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    The title of this thread is misleading.
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    (Original post by Simplicity)
    The title of this thread is misleading.
    Not anymore.

    Another question:
    Let f:[a,b] \to \mathbb{R} be continuous, and consider the partition P_n = \{a + k(b-a)/n : k = 0,...,n\}. Then:
    \lim_{n \to \infty} L(P_n,f) = \lim_{n \to \infty} U(P_n,f) = \int^b_af
    Where U and L are the upper and lower sums as I defined previously.

    Using this, I'm trying to show that for g:[0,1] \to \mathbb{R}, that
    \int^1_0g = \lim_{n\to\infty}\frac{1}{n}\sum  ^n_{k=1}g(\frac{k}{n})

    Now, this after calculating the lower sum for such a function g, I need to show that g(\frac{1}{n}) + g(\frac{2}{n}) + ... + g(\frac{n-1}{n}) + g(1) = min\{g(x) : 0 \le x \le \frac{1}{n}\} + min\{g(x) : \frac{1}{n} \le x \le \frac{2}{n}\} + ... + min\{g(x) : \frac{n-1}{n} \le x \le 1\}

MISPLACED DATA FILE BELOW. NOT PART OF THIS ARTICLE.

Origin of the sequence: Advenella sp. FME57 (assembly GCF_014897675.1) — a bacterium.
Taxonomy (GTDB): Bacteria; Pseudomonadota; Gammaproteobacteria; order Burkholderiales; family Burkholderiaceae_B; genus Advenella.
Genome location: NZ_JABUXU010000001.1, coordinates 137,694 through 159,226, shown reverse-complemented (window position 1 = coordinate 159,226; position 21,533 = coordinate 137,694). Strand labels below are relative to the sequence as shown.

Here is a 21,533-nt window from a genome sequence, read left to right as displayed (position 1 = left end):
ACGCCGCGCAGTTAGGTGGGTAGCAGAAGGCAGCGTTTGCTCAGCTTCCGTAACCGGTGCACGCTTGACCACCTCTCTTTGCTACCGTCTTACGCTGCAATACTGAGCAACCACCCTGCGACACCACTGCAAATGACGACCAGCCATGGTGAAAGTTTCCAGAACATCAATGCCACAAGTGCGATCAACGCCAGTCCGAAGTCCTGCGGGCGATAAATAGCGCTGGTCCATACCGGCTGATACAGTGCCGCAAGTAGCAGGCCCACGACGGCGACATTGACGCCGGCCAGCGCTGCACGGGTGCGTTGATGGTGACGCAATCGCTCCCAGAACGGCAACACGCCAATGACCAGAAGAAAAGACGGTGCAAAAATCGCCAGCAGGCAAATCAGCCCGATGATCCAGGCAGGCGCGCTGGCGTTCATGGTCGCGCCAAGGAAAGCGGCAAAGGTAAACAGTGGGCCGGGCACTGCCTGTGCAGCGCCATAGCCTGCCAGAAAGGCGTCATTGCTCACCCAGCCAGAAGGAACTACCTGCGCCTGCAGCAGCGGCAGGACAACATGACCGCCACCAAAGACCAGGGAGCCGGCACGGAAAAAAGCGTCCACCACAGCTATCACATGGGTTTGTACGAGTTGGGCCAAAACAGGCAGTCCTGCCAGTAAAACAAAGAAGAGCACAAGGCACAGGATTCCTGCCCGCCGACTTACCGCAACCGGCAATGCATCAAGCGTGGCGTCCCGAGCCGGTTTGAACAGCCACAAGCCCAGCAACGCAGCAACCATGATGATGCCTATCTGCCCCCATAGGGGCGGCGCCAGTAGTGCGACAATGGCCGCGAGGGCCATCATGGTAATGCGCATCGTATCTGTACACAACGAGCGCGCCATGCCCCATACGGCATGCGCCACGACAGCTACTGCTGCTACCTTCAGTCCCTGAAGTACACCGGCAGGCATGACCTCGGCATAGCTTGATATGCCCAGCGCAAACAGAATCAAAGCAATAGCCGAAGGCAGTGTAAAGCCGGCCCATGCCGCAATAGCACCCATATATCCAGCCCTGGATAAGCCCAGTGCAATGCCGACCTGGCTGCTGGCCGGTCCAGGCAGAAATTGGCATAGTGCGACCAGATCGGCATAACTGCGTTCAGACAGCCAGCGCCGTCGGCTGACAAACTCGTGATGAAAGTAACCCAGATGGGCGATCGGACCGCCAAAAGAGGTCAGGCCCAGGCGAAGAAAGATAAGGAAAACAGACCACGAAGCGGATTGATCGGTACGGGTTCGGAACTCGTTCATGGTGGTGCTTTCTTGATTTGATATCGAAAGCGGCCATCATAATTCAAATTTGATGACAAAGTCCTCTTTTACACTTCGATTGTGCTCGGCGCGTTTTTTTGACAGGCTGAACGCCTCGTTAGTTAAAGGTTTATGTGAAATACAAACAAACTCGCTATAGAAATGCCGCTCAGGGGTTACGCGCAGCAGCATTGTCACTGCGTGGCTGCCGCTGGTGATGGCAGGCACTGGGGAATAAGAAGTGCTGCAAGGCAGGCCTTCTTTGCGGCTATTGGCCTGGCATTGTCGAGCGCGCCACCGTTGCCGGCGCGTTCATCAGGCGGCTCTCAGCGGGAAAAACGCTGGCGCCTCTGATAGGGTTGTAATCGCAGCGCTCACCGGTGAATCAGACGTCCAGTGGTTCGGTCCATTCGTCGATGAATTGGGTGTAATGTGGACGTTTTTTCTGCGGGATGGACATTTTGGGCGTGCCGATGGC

I can't see how this is true in general. If g is increasing or decreasing then I can see one of the sums might amount to this, but if g is something like an appropriate scaled sine function then it won't be true all the time. Any hints?
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    You're not showing the sums are equal (as you surmise, they won't be). What you need to do is show that the difference can be made arbitrarily small.

    As I said about 7 posts ago, you should use the fact (or prove the fact) that a continuous function on a closed interval is uniformly continuous.
 
 
 
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